Domain registrar GoDaddy removed language from its website that said it prohibited “morally offensive activity” after a Daily Beast report highlighted the company’s policy—while continuing to provide services to neo-Nazi website The Daily Stormer.
The Daily Beast reported in July that GoDaddy was providing neo-Nazi hub The Daily Stormer with a service designed to stop stalkers and harassers, despite writing in bold text on its website, “don't even think about [emphasis theirs] using our service to ... engage in morally offensive activity.”
However, after the original story was published on July 6, GoDaddy removed the bolded text from the homepage of Domains By Proxy. The Daily Beast has also discovered that GoDaddy removed language from its service’s user agreement that warned customers not to “defame, embarrass, harm, abuse, threaten, or harass third parties,” or do anything “racially, ethnically, or otherwise objectionable.”
The Daily Beast has asked GoDaddy when these changes were made, and whether it informed users of these changes, but it the company did not respond at press time.
As of Monday, the Daily Stormer is no longer using a GoDaddy-run service called Domains By Proxy after the company said a disparaging article posted on the website about Heather Heyer, a woman who died in Charlottesville on Saturday, could "incite additional violence."
GoDaddy said in a statement on Monday that it had given The Daily Stormer 24 hours to move to another service provider, or it would drop the website from its privacy service. GoDaddy said it does not host The Daily Stormer on its servers.
In a statement to The Daily Beast on Monday, a spokesperson from GoDaddy said The Daily Stormer had violated its terms of service after Anglin wrote an article that described a deceased woman, Heather Heyer, as a "fat, childless 32-year-old slut." Heyer died in Charlottesville on Saturday when police say James Alex Fields Jr. drove his vehicle into a crowd of protesters, injuring 19 other people.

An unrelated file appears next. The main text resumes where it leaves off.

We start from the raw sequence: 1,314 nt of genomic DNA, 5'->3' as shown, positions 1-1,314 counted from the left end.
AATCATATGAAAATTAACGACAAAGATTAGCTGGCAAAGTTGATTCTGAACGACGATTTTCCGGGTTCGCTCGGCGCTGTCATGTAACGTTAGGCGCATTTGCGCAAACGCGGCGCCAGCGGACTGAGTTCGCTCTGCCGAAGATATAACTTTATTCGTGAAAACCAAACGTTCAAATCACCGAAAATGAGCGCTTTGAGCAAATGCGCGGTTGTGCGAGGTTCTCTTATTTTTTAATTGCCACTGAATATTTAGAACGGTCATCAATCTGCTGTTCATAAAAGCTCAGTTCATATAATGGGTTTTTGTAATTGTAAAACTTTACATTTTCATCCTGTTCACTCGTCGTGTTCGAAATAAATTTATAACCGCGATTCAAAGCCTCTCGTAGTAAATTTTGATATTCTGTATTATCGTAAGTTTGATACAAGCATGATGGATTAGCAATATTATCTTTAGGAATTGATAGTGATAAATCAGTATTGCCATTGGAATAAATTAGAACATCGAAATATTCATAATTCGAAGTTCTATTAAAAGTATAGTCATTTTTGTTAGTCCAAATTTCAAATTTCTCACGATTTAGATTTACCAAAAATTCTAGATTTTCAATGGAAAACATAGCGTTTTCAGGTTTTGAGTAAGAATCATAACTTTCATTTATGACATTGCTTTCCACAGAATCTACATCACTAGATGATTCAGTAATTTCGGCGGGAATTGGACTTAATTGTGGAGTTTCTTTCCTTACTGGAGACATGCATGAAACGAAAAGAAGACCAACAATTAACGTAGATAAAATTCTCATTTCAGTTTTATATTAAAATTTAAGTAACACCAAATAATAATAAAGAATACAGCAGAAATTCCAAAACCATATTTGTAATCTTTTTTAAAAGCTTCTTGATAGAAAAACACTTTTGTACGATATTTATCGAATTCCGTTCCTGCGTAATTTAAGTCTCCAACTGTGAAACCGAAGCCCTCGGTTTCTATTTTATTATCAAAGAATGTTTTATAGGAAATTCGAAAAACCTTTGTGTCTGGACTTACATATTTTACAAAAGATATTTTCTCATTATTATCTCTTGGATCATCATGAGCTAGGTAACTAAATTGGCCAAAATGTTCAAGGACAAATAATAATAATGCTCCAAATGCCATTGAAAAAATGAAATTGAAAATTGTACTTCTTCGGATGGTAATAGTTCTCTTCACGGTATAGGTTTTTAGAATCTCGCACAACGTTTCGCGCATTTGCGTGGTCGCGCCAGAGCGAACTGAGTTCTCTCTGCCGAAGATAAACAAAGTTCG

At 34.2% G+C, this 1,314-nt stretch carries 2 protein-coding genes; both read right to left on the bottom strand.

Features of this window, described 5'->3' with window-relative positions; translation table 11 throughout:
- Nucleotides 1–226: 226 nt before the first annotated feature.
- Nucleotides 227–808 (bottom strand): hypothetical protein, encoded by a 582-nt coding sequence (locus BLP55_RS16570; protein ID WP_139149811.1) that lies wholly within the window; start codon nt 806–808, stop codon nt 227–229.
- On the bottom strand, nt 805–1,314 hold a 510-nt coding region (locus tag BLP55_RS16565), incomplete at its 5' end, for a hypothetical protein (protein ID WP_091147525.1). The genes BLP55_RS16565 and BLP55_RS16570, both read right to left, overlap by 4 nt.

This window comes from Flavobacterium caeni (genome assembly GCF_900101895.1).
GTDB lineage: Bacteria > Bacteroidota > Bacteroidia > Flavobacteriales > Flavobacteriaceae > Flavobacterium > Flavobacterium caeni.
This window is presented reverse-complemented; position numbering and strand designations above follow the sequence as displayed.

"Given The Daily Stormer’s latest article comes on the immediate heels of a violent act, we believe this type of article could incite additional violence, which violates our terms of service," the statement said.
GoDaddy announced its plan to cut services to The Daily Stormer after Anglin's article about Heyer went viral on social media, and many users asked GoDaddy to suspend service to the site.
A search for The Daily Stormer via a WHOIS Lookup service on Monday morning revealed GoDaddy was no longer providing its privacy service to the website, meaning contact information for Andrew Anglin, its owner, was now public information. However, a short while later, another search revealed the site had begun using a different privacy service, called Contact Privacy Inc.
In Anglin's article about Heyer, he claimed "most people are glad she is dead" and said she was "a burden on society and [had] no value" because she had no children. Anglin also described her suspected killer, James Alex Fields Jr., as a "straight player" who "didn't give a fuck."
GoDaddy continued to accept payments from the website even after Anglin verbally attacked Jewish woman Tanya Gersh and her family, including her 12-year-old son, as The Daily Beast reported in July. Anglin is being sued by the Southern Poverty Law Center for what it said was a “harassment campaign that has relentlessly terrorized a Jewish woman and her family with anti-Semitic threats and messages.”
At the time, GoDaddy told The Daily Beast: “We do not see a reason to take any action under our terms of service as [the article] does not promote or encourage violence against people. While we detest the sentiment of this site and the article in question, we support First Amendment rights and, similar to the principles of free speech, that sometimes means allowing such tasteless, ignorant content.”
In its user agreement, the service states: “You acknowledge that [Domains By Proxy] may amend this Agreement at any time upon posting the amended terms on its website.”
GoDaddy's Domains By Proxy was launched in 2002 and provides WHOIS privacy to customers. It's designed to prevent anyone from searching for a given domain name via a WHOIS Lookup, and discovering contact details for the person who registered the domain. The service says it “helps protect against stalkers and harassers.”